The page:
Sunday, November 18, 2007

Book Review: The Singularity is Near, by Ray Kurzweil

The singularity refers to a time, sometime in the future, when machines become more intelligent than biological humans, and technology begins to improve rapidly as a result. The Singularity is Near is Ray Kurzweil's attempt to justify his belief that the singularity is coming sooner than most people think, and what consequences it will have.

Oh, what consequences.

Kurzweil envisions a future where almost nothing is impossible. Human-machine hybrids live forever in a world with very few problems, playing and engaging in intellectual pursuits in any virtual reality environment they can imagine. This isn't your typical flying-car future. What use are flying cars when anybody can instantly obtain any information, or experience any location, just by thinking about it? It sounds like science fiction, but Kurzweil convincingly argues that it is not fiction at all.

The best part is that, if he's right, almost everyone reading this can experience this future in their lifetime. This book should be prescribed to suicide-prone people. With a Utopian future just a few years off, why end it now?

Some would probably argue that Kurzweil is too hopeful. He does seem a little, uh, off at times. The dude is on a radical diet involving dozens of drugs and food restrictions, just so his aging body can last long enough to see the singularity he so believes in. And how many times do we need to be reminded that in the future, you can become the opposite gender and have sex with whoever, or whatever, you want? That's cool if you're into it, but in a world with almost no limits, I think most people will come up with even more interesting stuff to do with their time. And although he argues each point well, if he's wrong about even one - for example, one fundamental limit on technology is reached, or one catastrophic world-altering event sets us back - all his predictions could fall apart.

Still, even a small chance that he's right should give us all an enthusiastic hope for the future. Reading this book (and its shorter predecessor, The Age of Spiritual Machines) made me happy to be alive in today's world; I don't think I could give a book any higher a recommendation than that.


P.S. I wrote more about this book at this post. Yes, it took me more than 6 months to read it. In fact, it probably took me over a year. It's damn thick. But although it does have boring bits, it's worth the time investment.

4 comments:

Harry J. Sachz said...

Good review. I still have a few more months of reading ahead of me before I can say that I'm done; but even after that point, I'll have to go back and re-read it a few times to attempt to understand what the hell that man is talking about.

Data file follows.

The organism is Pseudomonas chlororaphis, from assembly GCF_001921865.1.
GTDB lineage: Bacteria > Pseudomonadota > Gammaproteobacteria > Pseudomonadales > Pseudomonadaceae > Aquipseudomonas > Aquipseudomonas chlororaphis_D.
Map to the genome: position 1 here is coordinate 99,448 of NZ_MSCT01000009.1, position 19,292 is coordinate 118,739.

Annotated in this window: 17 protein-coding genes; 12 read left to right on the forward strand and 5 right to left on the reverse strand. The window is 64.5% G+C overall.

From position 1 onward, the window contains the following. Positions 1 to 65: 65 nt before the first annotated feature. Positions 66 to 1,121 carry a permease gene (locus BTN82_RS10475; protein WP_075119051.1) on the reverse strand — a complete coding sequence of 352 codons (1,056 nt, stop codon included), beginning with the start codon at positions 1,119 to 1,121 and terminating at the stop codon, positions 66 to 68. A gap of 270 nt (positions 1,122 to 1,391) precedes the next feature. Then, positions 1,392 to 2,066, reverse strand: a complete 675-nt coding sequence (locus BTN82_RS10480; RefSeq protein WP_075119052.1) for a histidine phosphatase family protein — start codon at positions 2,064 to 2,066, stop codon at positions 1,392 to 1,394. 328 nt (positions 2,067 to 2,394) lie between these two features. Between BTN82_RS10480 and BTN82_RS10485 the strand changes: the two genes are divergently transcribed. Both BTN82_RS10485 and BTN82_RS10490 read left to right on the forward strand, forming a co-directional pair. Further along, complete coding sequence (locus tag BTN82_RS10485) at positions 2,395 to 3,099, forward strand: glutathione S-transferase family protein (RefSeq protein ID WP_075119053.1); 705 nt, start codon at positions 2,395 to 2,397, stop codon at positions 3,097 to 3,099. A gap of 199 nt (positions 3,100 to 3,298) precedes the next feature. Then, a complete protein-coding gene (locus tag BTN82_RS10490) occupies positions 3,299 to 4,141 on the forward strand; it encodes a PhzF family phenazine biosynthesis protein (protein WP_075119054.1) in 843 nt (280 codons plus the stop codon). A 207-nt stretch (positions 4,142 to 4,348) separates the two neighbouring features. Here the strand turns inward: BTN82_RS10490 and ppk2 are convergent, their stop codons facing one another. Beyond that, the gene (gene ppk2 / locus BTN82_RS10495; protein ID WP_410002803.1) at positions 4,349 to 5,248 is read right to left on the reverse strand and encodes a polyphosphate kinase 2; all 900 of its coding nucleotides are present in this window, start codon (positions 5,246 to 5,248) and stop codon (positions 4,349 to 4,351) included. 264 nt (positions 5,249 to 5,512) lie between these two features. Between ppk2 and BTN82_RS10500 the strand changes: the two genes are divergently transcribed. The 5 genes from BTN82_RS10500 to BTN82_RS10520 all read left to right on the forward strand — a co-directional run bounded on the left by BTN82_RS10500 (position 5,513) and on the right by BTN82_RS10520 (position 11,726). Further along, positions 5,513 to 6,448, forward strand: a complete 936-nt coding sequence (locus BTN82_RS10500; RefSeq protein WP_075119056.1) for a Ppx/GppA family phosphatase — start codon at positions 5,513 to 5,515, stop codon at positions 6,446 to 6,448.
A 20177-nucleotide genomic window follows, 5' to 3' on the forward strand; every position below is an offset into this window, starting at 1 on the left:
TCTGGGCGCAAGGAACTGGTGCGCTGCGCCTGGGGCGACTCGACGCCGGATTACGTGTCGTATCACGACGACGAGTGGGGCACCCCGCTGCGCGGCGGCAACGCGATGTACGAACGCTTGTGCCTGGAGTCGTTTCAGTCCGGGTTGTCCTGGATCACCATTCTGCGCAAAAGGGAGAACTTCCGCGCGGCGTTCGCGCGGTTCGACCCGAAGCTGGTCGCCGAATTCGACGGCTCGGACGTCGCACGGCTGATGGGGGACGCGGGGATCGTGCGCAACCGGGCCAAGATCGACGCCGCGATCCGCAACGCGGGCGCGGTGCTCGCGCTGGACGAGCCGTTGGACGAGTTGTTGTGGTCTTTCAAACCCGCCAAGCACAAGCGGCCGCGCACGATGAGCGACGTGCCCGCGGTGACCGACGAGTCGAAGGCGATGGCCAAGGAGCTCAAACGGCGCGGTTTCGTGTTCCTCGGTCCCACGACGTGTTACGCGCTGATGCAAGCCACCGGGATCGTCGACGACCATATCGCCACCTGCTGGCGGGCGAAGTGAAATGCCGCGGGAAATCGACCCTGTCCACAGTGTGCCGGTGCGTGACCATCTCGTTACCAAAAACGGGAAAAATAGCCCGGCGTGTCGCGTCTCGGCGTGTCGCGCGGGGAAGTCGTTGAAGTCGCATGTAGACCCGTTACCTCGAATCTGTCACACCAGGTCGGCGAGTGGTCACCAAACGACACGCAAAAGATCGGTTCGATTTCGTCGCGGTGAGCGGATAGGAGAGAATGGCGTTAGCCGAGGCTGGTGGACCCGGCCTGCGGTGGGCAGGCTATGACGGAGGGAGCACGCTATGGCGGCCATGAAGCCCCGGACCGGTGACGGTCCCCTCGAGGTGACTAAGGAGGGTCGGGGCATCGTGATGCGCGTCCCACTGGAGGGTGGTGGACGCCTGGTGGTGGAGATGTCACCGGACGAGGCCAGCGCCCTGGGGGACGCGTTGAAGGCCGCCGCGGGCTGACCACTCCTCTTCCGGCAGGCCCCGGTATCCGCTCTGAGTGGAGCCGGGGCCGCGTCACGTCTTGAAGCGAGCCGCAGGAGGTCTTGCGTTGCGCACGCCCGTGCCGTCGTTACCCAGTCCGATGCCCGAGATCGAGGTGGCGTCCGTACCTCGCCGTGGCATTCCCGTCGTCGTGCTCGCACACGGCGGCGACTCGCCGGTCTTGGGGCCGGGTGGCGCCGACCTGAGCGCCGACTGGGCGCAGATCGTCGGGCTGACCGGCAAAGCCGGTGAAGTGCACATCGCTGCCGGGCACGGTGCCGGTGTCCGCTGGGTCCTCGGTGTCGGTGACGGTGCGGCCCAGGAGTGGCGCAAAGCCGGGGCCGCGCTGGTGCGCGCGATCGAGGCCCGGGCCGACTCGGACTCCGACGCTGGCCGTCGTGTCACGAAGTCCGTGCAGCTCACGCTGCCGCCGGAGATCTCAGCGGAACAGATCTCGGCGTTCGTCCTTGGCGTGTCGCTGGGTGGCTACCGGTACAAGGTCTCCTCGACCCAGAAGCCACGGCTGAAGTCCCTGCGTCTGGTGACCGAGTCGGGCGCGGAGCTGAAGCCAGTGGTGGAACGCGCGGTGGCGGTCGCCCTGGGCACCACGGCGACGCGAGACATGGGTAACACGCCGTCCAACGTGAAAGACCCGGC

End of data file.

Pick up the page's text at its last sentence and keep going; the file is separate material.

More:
Glad to hear that you stuck with it.

SharkBoy said...

If no one ever dies, the population growth will destroy us.
And cities under the seas won't help, I've seen DeadRobot play Bioshock.

Phronk said...

When millions of humans can exist as uploaded brains in a computer the size of a rock, population growth isn't a problem.

Plus, we'll just colonize space when we have AI smart enough to figure out how.

Of course, if we figure out immortality before anything else, we're screwed.

Anonymous said...

I read Fantastic Voyage, The Age of Spiritual Machines and The Singularity is Near, and they changed my life. I even found some of his lectures on Itunes and I find myself impatiently awaiting his next book.

Recently read another incredible book that I can't recommend highly enough, especially to all of you who also love Ray Kurzweil's work. The book is ""My Stroke of Insight"" by Dr. Jill Bolte Taylor. I had heard Dr Taylor's talk on the TED dot com site and I have to say, it changed my world. It's spreading virally all over the internet and the book is now a NYTimes Bestseller, so I'm not the only one, but it is the most amazing talk, and the most impactful book I've read in years. (Dr T also was named to Time Magazine's 100 Most Influential People and Oprah had her on her Soul Series last month and I hear they're making a movie about her story so you may already have heard of her)
If you haven't heard Dr Taylor's TEDTalk, that's an absolute must. The book is more and deeper and better, but start with the video (it's 18 minutes). Basically, her story is that she was a 37 yr old Harvard brain scientist who had a massive stroke in the left hemisphere of her brain. Because of her knowledge of how the brain works, and thanks to her amazingly loving and kind mother, she eventually fully recovered (and that part of the book detailing how she did it is inspirational).

There's a lot of learning and magic in the book, but the reason I so highly recommend My Stroke of Insight to this discussion, is because we have powerfully intelligent left brains that are rational, logical, sequential and grounded in detail and time, and then we have our kinesthetic right brains, where we experience intuition and peace and euphoria. Now that Kurzweil has got us taking all those vitamins and living our best ""Fantastic Voyage"" , the absolute necessity is that we read My Stroke of Insight and learn from Dr Taylor how to achieve balance between our right and left brains. Enjoy!